Weston Historical Society to Commemorate 100TH Anniversary of World War I with A Remembrance
The start of one of the deadliest conflicts in history will be commemorated this coming September and October through a series of movies, lectures and exhibits.
World War I, once depicted as “the war to end all wars,” lasted from June 1914 to November 1918. Over that time, it would spread across five continents and involve Austria, Serbia, Russia, Germany, France, Great Britain, the US and thirteen other countries. More than 55 million men were mobilized. Nine million of them would lay dead by the war’s end, as would an estimated seven million civilians.
As summarized by The New York Times, “The war destroyed kings, kaisers, czars and sultans; it demolished empires; it introduced chemical weapons, tanks and airborne bombing; it brought millions of women into the work force, hastening their legal right to vote. It gave independence to nations like Ukraine, Poland and the Baltic countries and created new nations in the Middle East with often arbitrary borders; and it brought about major cultural changes, including a new understanding of the psychology of war, of shell shock and of post-traumatic stress.”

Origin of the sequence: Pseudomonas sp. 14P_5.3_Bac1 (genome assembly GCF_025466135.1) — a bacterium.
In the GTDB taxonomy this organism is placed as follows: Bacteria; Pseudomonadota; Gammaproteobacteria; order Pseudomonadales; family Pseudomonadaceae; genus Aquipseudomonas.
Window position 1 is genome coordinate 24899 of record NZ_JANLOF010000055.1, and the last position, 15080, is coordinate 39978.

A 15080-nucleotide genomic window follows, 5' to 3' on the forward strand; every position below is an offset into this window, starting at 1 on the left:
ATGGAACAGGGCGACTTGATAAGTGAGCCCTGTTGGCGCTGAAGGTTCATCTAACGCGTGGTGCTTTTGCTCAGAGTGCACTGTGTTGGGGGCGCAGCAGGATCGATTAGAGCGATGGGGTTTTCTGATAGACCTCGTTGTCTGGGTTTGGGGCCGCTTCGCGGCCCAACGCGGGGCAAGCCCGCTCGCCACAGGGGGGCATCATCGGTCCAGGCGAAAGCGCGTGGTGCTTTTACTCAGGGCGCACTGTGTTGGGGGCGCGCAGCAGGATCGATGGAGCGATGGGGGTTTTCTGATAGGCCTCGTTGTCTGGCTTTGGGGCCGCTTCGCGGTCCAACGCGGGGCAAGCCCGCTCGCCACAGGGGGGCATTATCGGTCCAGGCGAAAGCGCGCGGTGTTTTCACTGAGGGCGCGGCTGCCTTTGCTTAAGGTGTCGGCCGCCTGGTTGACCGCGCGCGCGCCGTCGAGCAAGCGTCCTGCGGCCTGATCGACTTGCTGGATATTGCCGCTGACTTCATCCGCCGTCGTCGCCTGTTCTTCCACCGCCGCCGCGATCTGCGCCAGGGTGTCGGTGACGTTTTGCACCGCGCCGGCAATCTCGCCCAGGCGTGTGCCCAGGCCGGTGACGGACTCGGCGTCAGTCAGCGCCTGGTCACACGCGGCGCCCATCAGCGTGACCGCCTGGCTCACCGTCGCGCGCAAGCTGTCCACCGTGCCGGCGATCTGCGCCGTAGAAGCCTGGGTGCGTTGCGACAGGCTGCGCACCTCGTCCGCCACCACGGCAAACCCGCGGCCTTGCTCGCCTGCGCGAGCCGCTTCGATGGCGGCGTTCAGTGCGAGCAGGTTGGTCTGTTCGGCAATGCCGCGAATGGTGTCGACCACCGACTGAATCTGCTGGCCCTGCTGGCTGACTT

The World War I Remembrance series is supported by contributions from Fairfield County Bank and Weston Center Associates and programs are jointly sponsored by the Weston Historical Society and the Friends of the Weston Public Library.
The Guns of August
All Quiet On the Western Front
Dr. Michael Nolan – The War To End All Wars: The Beginning
Dr. Glenn Gordinier – The War on the Seas
Major Andrew Florney – The Strange Careers of General Pershing and the U.S. Army
Dr. Troy Paddock – The Aftermath
Here we bring together a wide range of artifacts, photographs and memories of that War. Included are recruiting and other posters with patriotic themes as well as uniforms worn by our “Doughboys.” A special display is devoted to an unlikely hero of the war: New Haven born “Stubby the War Dog,” whose “nose” for impending gas attacks saved many lives and earned him a range of medals.
Most importantly, on display are personal memorabilia that ties Weston residents, past and present, directly to the conflict.